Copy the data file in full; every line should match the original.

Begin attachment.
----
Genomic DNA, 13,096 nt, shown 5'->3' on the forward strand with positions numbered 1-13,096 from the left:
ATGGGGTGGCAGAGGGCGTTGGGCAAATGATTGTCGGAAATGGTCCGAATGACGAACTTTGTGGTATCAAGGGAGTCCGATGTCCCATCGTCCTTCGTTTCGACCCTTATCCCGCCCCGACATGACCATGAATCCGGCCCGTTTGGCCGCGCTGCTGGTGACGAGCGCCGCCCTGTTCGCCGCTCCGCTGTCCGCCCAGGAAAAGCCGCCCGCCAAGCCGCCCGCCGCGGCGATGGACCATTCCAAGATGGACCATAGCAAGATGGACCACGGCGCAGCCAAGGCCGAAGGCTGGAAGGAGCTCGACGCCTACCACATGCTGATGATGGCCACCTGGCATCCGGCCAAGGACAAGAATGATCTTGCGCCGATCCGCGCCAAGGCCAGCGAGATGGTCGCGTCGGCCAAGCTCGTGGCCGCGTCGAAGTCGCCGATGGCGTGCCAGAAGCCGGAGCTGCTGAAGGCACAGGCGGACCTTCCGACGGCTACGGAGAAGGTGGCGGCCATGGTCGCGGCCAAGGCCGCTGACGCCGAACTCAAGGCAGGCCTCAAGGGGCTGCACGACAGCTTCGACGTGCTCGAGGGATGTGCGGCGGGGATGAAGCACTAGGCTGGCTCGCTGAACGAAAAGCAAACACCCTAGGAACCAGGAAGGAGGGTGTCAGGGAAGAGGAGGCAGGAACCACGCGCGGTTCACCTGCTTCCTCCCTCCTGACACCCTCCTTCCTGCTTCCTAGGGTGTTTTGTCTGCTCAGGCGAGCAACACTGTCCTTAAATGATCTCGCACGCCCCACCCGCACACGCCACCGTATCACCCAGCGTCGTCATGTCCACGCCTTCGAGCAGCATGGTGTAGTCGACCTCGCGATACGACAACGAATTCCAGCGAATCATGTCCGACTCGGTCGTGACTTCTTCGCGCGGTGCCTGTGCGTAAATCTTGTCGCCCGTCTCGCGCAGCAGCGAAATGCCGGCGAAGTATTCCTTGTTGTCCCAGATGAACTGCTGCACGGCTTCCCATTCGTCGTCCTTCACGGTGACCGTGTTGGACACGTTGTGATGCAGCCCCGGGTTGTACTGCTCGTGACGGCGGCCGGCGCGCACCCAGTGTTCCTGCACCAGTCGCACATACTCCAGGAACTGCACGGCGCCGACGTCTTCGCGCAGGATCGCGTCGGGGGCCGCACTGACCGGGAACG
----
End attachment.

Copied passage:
Genomic DNA, 13,096 nt, shown 5'->3' on the forward strand with positions numbered 1-13,096 from the left:
ATGGGGTGGCAGAGGGCGTTGGGCAAATGATTGTCGGAAATGGTCCGAATGACGAACTTTGTGGTATCAAGGGAGTCCGATGTCCCATCGTCCTTCGTTTCGACCCTTATCCCGCCCCGACATGACCATGAATCCGGCCCGTTTGGCCGCGCTGCTGGTGACGAGCGCCGCCCTGTTCGCCGCTCCGCTGTCCGCCCAGGAAAAGCCGCCCGCCAAGCCGCCCGCCGCGGCGATGGACCATTCCAAGATGGACCATAGCAAGATGGACCACGGCGCAGCCAAGGCCGAAGGCTGGAAGGAGCTCGACGCCTACCACATGCTGATGATGGCCACCTGGCATCCGGCCAAGGACAAGAATGATCTTGCGCCGATCCGCGCCAAGGCCAGCGAGATGGTCGCGTCGGCCAAGCTCGTGGCCGCGTCGAAGTCGCCGATGGCGTGCCAGAAGCCGGAGCTGCTGAAGGCACAGGCGGACCTTCCGACGGCTACGGAGAAGGTGGCGGCCATGGTCGCGGCCAAGGCCGCTGACGCCGAACTCAAGGCAGGCCTCAAGGGGCTGCACGACAGCTTCGACGTGCTCGAGGGATGTGCGGCGGGGATGAAGCACTAGGCTGGCTCGCTGAACGAAAAGCAAACACCCTAGGAACCAGGAAGGAGGGTGTCAGGGAAGAGGAGGCAGGAACCACGCGCGGTTCACCTGCTTCCTCCCTCCTGACACCCTCCTTCCTGCTTCCTAGGGTGTTTTGTCTGCTCAGGCGAGCAACACTGTCCTTAAATGATCTCGCACGCCCCACCCGCACACGCCACCGTATCACCCAGCGTCGTCATGTCCACGCCTTCGAGCAGCATGGTGTAGTCGACCTCGCGATACGACAACGAATTCCAGCGAATCATGTCCGACTCGGTCGTGACTTCTTCGCGCGGTGCCTGTGCGTAAATCTTGTCGCCCGTCTCGCGCAGCAGCGAAATGCCGGCGAAGTATTCCTTGTTGTCCCAGATGAACTGCTGCACGGCTTCCCATTCGTCGTCCTTCACGGTGACCGTGTTGGACACGTTGTGATGCAGCCCCGGGTTGTACTGCTCGTGACGGCGGCCGGCGCGCACCCAGTGTTCCTGCACCAGTCGCACATACTCCAGGAACTGCACGGCGCCGACGTCTTCGCGCAGGATCGCGTCGGGGGCCGCACTGACCGGGAACG